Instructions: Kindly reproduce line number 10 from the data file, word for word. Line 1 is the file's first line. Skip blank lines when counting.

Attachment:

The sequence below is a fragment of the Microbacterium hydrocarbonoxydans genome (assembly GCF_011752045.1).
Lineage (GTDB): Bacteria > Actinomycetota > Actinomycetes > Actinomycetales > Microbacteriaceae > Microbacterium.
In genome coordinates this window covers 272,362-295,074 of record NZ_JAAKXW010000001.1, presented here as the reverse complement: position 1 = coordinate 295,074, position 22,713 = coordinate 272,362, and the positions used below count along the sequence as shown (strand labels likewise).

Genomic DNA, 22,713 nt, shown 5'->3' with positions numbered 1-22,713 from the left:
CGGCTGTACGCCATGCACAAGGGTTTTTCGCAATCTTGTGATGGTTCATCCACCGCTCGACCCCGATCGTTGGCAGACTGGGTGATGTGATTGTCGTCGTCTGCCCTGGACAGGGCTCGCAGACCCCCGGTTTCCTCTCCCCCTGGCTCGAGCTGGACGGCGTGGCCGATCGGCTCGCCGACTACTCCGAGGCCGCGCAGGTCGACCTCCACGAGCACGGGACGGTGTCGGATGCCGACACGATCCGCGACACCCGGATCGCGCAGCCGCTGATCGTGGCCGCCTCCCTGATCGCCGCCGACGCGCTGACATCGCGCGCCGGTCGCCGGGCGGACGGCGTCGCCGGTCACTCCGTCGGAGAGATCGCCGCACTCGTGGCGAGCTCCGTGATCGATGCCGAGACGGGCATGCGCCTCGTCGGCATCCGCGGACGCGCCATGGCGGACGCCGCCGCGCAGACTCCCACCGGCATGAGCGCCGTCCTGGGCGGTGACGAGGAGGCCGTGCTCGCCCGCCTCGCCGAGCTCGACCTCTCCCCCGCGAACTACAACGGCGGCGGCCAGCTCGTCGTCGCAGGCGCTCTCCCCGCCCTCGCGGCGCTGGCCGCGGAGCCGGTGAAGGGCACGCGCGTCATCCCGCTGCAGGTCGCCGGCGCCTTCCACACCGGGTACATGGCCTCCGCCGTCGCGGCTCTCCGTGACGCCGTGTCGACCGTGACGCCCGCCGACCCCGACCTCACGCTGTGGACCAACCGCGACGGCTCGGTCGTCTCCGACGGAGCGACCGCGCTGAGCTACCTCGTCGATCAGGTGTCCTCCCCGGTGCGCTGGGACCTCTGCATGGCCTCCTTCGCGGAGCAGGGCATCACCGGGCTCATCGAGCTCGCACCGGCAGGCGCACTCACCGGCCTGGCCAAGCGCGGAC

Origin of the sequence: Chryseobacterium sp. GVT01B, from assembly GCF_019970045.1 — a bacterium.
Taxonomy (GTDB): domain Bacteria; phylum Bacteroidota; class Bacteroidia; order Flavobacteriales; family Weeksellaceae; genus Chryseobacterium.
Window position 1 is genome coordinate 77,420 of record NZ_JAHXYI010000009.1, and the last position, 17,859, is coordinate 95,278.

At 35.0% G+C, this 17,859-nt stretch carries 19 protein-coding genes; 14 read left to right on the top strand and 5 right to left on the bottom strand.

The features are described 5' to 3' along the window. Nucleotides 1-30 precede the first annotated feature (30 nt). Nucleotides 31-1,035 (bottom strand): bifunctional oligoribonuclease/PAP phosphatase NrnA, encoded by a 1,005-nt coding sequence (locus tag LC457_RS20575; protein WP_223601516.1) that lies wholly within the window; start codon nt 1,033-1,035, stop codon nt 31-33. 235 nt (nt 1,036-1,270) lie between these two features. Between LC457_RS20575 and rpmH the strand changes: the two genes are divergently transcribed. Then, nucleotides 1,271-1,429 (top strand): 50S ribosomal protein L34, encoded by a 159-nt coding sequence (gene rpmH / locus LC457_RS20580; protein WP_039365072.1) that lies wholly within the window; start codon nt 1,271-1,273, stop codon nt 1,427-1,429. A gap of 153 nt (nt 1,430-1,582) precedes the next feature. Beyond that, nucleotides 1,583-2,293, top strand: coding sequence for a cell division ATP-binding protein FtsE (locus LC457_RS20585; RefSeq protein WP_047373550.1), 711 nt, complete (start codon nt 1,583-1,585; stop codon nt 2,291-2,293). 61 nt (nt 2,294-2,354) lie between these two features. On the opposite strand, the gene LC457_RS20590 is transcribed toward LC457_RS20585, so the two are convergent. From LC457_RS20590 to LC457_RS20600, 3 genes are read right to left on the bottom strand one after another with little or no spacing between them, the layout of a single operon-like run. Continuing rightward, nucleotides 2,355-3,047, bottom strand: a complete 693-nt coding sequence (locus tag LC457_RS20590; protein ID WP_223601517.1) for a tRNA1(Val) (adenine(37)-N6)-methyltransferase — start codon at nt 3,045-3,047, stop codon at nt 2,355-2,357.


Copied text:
The features are described 5' to 3' along the window. Nucleotides 1-30 precede the first annotated feature (30 nt). Nucleotides 31-1,035 (bottom strand): bifunctional oligoribonuclease/PAP phosphatase NrnA, encoded by a 1,005-nt coding sequence (locus tag LC457_RS20575; protein WP_223601516.1) that lies wholly within the window; start codon nt 1,033-1,035, stop codon nt 31-33. 235 nt (nt 1,036-1,270) lie between these two features. Between LC457_RS20575 and rpmH the strand changes: the two genes are divergently transcribed. Then, nucleotides 1,271-1,429 (top strand): 50S ribosomal protein L34, encoded by a 159-nt coding sequence (gene rpmH / locus LC457_RS20580; protein WP_039365072.1) that lies wholly within the window; start codon nt 1,271-1,273, stop codon nt 1,427-1,429. A gap of 153 nt (nt 1,430-1,582) precedes the next feature. Beyond that, nucleotides 1,583-2,293, top strand: coding sequence for a cell division ATP-binding protein FtsE (locus LC457_RS20585; RefSeq protein WP_047373550.1), 711 nt, complete (start codon nt 1,583-1,585; stop codon nt 2,291-2,293). 61 nt (nt 2,294-2,354) lie between these two features. On the opposite strand, the gene LC457_RS20590 is transcribed toward LC457_RS20585, so the two are convergent. From LC457_RS20590 to LC457_RS20600, 3 genes are read right to left on the bottom strand one after another with little or no spacing between them, the layout of a single operon-like run. Continuing rightward, nucleotides 2,355-3,047, bottom strand: a complete 693-nt coding sequence (locus tag LC457_RS20590; protein ID WP_223601517.1) for a tRNA1(Val) (adenine(37)-N6)-methyltransferase — start codon at nt 3,045-3,047, stop codon at nt 2,355-2,357.